Measuring the Demographic Characteristics of the Irish (Gaelic) Speakers of Nineteenth-Century Ireland
Between 1800 and 1900, a significant decline took place in the number of Irish (Gaelic) speakers in Ireland. By the early twentieth century, only 14% of the Irish population could speak the language, and only a concerted effort at preserving Irish has prevented its disappearance. However, the precise causes and scope of that decline has yet to be fully analyzed by historians or linguists. Because Irish is one of the world’s endangered languages, a study of its history makes a considerable contribution to current awareness of human linguistic diversity and how languages decline. The aim of this project is to build and analyze a large-scale dataset based on demographic data collected over the course of the nineteenth century that will reveal key details about the characteristics of that Irish-speaking population. The primary goals of this research will be to assemble and organize the immense amount of demographic data contained in government reports, code that data in a usable variable form, create dictionaries tracking and harmonizing variables, and readying the data in table form to enable statistical analysis.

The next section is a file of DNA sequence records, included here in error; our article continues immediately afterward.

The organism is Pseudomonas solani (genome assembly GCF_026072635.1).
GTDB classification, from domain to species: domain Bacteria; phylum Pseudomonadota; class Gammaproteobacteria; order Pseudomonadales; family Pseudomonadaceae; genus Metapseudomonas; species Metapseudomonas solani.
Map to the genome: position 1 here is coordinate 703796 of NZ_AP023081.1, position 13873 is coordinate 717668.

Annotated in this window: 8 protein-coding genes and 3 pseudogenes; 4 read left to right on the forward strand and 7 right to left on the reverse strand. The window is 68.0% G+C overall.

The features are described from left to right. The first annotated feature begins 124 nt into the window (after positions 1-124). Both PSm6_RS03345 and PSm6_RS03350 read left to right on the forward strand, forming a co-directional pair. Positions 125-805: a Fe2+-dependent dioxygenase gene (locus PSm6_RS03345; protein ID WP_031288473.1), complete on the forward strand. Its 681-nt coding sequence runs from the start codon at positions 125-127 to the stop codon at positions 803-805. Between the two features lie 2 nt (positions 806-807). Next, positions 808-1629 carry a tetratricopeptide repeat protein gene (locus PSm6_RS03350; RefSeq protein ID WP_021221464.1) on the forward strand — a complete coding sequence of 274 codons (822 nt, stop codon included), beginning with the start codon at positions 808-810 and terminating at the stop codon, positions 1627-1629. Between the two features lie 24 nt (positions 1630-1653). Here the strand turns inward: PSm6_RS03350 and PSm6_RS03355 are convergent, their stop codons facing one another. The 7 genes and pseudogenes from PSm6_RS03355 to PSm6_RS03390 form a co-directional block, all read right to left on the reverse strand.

Specific courses completed:
history, demography, computer-based statistical analysis
Student eligibility requirements: None